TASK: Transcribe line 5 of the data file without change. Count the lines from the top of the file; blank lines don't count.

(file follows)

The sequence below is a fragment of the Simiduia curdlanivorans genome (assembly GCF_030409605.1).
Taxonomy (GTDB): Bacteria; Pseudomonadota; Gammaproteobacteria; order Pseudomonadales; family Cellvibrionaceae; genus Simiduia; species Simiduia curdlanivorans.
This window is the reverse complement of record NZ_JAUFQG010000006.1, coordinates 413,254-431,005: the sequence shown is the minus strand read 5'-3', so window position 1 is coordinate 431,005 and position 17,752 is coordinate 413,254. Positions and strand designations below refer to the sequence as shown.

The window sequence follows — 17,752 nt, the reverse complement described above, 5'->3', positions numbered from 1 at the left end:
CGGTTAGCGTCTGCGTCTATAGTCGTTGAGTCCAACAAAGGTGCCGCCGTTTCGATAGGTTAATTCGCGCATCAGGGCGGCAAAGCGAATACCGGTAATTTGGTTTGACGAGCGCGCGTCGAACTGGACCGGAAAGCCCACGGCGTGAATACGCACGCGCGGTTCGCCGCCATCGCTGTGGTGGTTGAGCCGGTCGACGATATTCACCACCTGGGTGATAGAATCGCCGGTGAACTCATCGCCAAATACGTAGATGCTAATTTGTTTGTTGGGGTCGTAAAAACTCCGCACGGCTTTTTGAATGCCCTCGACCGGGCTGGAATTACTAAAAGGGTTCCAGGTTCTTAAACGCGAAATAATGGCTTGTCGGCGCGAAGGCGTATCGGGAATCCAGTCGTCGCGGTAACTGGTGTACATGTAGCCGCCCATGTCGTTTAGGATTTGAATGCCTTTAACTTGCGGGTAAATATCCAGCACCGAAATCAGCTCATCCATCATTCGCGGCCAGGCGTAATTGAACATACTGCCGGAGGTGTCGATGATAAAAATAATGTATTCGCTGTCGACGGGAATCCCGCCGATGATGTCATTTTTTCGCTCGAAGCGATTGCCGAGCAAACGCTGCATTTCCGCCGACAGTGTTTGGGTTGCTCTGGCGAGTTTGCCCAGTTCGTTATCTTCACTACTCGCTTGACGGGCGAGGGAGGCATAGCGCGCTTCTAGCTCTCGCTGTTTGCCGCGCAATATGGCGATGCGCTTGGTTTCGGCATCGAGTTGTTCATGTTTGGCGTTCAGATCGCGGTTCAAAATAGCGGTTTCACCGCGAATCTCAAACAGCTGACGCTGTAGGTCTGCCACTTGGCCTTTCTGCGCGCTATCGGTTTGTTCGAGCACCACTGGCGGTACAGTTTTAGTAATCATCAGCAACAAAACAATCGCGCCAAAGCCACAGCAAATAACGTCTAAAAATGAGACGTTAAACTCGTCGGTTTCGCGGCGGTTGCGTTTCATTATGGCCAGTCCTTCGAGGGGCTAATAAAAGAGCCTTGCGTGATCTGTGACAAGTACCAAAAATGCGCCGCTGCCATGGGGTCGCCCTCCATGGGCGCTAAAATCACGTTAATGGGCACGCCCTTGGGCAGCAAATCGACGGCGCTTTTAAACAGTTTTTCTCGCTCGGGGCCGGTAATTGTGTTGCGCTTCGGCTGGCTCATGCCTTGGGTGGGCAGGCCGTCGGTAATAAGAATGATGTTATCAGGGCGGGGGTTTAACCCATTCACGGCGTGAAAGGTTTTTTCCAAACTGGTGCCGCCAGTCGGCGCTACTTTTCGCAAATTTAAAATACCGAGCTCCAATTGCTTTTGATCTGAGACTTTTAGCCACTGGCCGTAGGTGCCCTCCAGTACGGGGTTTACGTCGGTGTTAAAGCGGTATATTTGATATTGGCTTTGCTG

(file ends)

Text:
CGGTTAGCGTCTGCGTCTATAGTCGTTGAGTCCAACAAAGGTGCCGCCGTTTCGATAGGTTAATTCGCGCATCAGGGCGGCAAAGCGAATACCGGTAATTTGGTTTGACGAGCGCGCGTCGAACTGGACCGGAAAGCCCACGGCGTGAATACGCACGCGCGGTTCGCCGCCATCGCTGTGGTGGTTGAGCCGGTCGACGATATTCACCACCTGGGTGATAGAATCGCCGGTGAACTCATCGCCAAATACGTAGATGCTAATTTGTTTGTTGGGGTCGTAAAAACTCCGCACGGCTTTTTGAATGCCCTCGACCGGGCTGGAATTACTAAAAGGGTTCCAGGTTCTTAAACGCGAAATAATGGCTTGTCGGCGCGAAGGCGTATCGGGAATCCAGTCGTCGCGGTAACTGGTGTACATGTAGCCGCCCATGTCGTTTAGGATTTGAATGCCTTTAACTTGCGGGTAAATATCCAGCACCGAAATCAGCTCATCCATCATTCGCGGCCAGGCGTAATTGAACATACTGCCGGAGGTGTCGATGATAAAAATAATGTATTCGCTGTCGACGGGAATCCCGCCGATGATGTCATTTTTTCGCTCGAAGCGATTGCCGAGCAAACGCTGCATTTCCGCCGACAGTGTTTGGGTTGCTCTGGCGAGTTTGCCCAGTTCGTTATCTTCACTACTCGCTTGACGGGCGAGGGAGGCATAGCGCGCTTCTAGCTCTCGCTGTTTGCCGCGCAATATGGCGATGCGCTTGGTTTCGGCATCGAGTTGTTCATGTTTGGCGTTCAGATCGCGGTTCAAAATAGCGGTTTCACCGCGAATCTCAAACAGCTGACGCTGTAGGTCTGCCACTTGGCCTTTCTGCGCGCTATCGGTTTGTTCGAGCACCACTGGCGGTACAGTTTTAGTAATCATCAGCAACAAAACAATCGCGCCAAAGCCACAGCAAATAACGTCTAAAAATGAGACGTTAAACTCGTCGGTTTCGCGGCGGTTGCGTTTCATTATGGCCAGTCCTTCGAGGGGCTAATAAAAGAGCCTTGCGTGATCTGTGACAAGTACCAAAAATGCGCCGCTGCCATGGGGTCGCCCTCCATGGGCGCTAAAATCACGTTAATGGGCACGCCCTTGGGCAGCAAATCGACGGCGCTTTTAAACAGTTTTTCTCGCTCGGGGCCGGTAATTGTGTTGCGCTTCGGCTGGCTCATGCCTTGGGTGGGCAGGCCGTCGGTAATAAGAATGATGTTATCAGGGCGGGGGTTTAACCCATTCACGGCGTGAAAGGTTTTTTCCAAACTGGTGCCGCCAGTCGGCGCTACTTTTCGCAAATTTAAAATACCGAGCTCCAATTGCTTTTGATCTGAGACTTTTAGCCACTGGCCGTAGGTGCCCTCCAGTACGGGGTTTACGTCGGTGTTAAAGCGGTATATTTGATATTGGCTTTGCTG